2. Patrick J. Saine, B.S.C.R.A. 121 Errors in Fundus Photography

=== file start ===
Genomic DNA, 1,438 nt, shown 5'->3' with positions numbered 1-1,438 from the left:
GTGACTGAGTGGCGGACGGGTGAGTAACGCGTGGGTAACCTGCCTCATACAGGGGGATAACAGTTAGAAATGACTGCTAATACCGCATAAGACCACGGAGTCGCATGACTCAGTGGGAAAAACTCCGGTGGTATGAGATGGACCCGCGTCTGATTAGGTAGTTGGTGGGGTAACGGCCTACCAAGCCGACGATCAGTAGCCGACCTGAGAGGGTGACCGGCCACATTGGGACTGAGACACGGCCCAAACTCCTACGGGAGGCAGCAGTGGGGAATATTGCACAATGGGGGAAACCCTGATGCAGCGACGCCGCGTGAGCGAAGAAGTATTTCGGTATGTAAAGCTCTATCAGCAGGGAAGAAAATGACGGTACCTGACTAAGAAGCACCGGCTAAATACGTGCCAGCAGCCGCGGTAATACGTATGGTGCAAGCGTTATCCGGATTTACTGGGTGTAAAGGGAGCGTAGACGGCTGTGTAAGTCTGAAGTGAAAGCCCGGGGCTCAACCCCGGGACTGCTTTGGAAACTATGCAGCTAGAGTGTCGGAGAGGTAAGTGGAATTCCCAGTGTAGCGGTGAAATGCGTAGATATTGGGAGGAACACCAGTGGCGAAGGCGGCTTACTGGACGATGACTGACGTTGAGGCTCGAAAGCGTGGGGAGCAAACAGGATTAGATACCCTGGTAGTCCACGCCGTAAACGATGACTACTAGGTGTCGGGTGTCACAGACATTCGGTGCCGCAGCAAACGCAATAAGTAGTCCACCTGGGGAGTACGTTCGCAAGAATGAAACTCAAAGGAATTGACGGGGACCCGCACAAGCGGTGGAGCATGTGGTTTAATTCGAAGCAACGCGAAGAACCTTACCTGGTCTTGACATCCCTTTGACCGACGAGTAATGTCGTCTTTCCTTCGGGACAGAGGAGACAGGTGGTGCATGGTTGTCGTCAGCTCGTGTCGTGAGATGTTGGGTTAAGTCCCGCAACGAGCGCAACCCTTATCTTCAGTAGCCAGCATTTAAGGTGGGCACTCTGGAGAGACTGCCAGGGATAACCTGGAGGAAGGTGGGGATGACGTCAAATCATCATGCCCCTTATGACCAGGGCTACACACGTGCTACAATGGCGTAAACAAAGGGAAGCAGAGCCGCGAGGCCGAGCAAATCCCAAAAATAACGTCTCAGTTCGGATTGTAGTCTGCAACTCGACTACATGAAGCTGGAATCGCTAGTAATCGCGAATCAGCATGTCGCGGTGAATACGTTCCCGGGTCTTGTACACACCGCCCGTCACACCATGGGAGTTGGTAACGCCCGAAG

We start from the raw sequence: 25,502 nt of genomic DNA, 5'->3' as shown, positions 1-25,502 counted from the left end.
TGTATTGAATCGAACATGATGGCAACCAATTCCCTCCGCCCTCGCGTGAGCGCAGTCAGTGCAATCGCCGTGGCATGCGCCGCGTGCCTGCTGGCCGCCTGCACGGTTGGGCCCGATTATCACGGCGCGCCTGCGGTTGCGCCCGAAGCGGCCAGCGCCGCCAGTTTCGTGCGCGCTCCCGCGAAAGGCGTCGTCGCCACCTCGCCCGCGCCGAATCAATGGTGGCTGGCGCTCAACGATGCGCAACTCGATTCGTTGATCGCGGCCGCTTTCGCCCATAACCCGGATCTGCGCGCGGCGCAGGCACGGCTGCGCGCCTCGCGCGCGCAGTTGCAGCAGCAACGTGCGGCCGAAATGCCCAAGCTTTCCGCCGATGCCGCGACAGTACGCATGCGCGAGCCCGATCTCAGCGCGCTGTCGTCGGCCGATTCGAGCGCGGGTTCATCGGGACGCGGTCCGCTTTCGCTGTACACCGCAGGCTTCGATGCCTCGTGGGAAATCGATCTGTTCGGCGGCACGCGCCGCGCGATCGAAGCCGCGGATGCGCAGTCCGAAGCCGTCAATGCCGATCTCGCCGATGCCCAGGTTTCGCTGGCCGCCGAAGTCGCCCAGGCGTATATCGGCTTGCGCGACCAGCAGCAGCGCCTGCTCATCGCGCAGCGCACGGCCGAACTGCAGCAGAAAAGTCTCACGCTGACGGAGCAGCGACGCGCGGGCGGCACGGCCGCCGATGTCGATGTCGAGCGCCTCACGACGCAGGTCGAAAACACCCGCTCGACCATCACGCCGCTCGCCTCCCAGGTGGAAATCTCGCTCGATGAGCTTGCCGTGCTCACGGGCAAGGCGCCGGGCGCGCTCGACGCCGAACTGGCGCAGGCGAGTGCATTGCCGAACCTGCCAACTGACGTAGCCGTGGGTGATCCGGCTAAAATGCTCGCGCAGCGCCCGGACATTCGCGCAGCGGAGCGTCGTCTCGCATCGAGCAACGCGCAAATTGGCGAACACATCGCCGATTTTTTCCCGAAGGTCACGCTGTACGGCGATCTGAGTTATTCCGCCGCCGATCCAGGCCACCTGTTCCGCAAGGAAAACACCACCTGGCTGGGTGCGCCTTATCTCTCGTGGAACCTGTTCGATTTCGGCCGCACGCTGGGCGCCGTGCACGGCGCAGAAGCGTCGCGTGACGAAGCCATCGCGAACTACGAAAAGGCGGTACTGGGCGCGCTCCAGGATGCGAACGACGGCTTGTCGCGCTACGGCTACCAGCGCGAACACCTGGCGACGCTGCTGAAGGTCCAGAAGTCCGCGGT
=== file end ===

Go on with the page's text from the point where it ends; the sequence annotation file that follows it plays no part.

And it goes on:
3. December 1984 Vol. 7, No. 2 122 Journal of Ophthalmic Photography Descriptors Producing fundus photographs is a multistep process. The fundus camera generates a flash which is projected into the patient's eye, reflects off of the fundus then through the cam- era's optical system to the film. Each step in this process is potentially able to compromise image quality. If we follow the pathway of image forming energy from its point of origin (the wall socket) to its final destination (the finished fundus photograph), we can identify specific problem areas where technical difficulties could occur. Electrical energy flows from the socket to the flash gen- erator where it is transformed and stored (interruption in each of these circuits are possible) until a signal is given for its release. After the photographer has properly adjusted the camera to the patient's eye (incorrect positioning and focusing are possible) a switch is closed and the stored electrical energy travels to the flash tube where it is transduced into light energy (malfunction in this process, such as a nonworking flash tube, is possible). This light energy passes through a series of condensers and lenses (all potentially dirty or out of alignment), out of the camera through the front element (a literal dust magnet) and across the air space between the camera lens and cornea (this space can be obstructed by hair, eyelashes, and eyelids). The projected light passes through the cornea, anterior chamber, lens and vitreous (all possibly in various states of opacification), then reflects off of the retina (which may be swollen or hidden from view by hemorrhage). The reflected light then passes back through the vitreous, lens, anterior chamber and cornea into the front element of the camera lens (multiplying any previous deleterious effects). The light is refracted through another series of lenses toward the camera. Just as the light reaches the camera body, the shutter opens and closes (timing may be off) allowing the light to modify the chemical nature of the film (assuming the film is correctly chosen and loaded). Once sensitized, the emulsion is processed (another complex process with its own long list of possible errors). This image pathway is, of course, dependent on a camera which is aligned correctly with the pa- tient, and a patient/photographer relationship which will en- hance this alignment. The goal of this process is a final image which is a good representation of the photographed fundus. Artifacts, when present, are portions of the image arising from the process itself, rather than from the object being recorded. Just as a correct diagnosis from a fluorescein angiogram requires first a proper description of hypo/hyper fluorescence, describing artifacts is the first step in determining the cause of fundus photograph errors. Four essential details should be included in each descrip- tion of the imperfect fundus photograph: the extent and char- acter of the artifact, and the distribution and frequency of the affected slide in relation to other fundus photos in the same or adjacent rolls. Suggested descriptors are contained in the list below. Extent: Full frame—no useful information Full image area—no useful information within standard fundus image area, but black surround is left unaf- fected. Partial image area—artifact obscures a portion of the image area, while remaining area is of adequate quality. Character: Location—central or peripheral within image area; supe- rior, inferior, to the right or left. Shape—circular, crescent, or rectangular. Edges may be fuzzy or sharp. Exposure—overall photograph may be too light or dark. A double exposure may be in evidence. Color—the artifact may be any color; white, yellow, orange, and blue are common. Multi colored artifacts are pos- sible, as is a colored haze. Sharpness—the full image area may be sharp or unsharp, as can portions thereof. Distribution: Beginning of roll, middle of roll, end of roll. Frequency: Random or regular; throughout one roll or one patient, crossing several rolls or patients; occasionally, fre- quently, once. Examples Illustrations 1 through 30 are examples of common arti- facts. Captions exemplify correct usage of descriptors, and note the usual cause of the illustrated artifact. Summary Imperfect conditions while making fundus photographs cause artifacts in the resulting images. Certain health profes- sionals need to discriminate between artifacts in order to ef- fectively evaluate fundus photography. A vocabulary for de- scribing the artifacts is presented. Common examples are shown and their usual causes discussed. Presented in part at the 15th annual meeting of the Ophthalmic Pho- tographer's Society, Instrumentation Session in Atlanta, Georgia on November 14, 1984.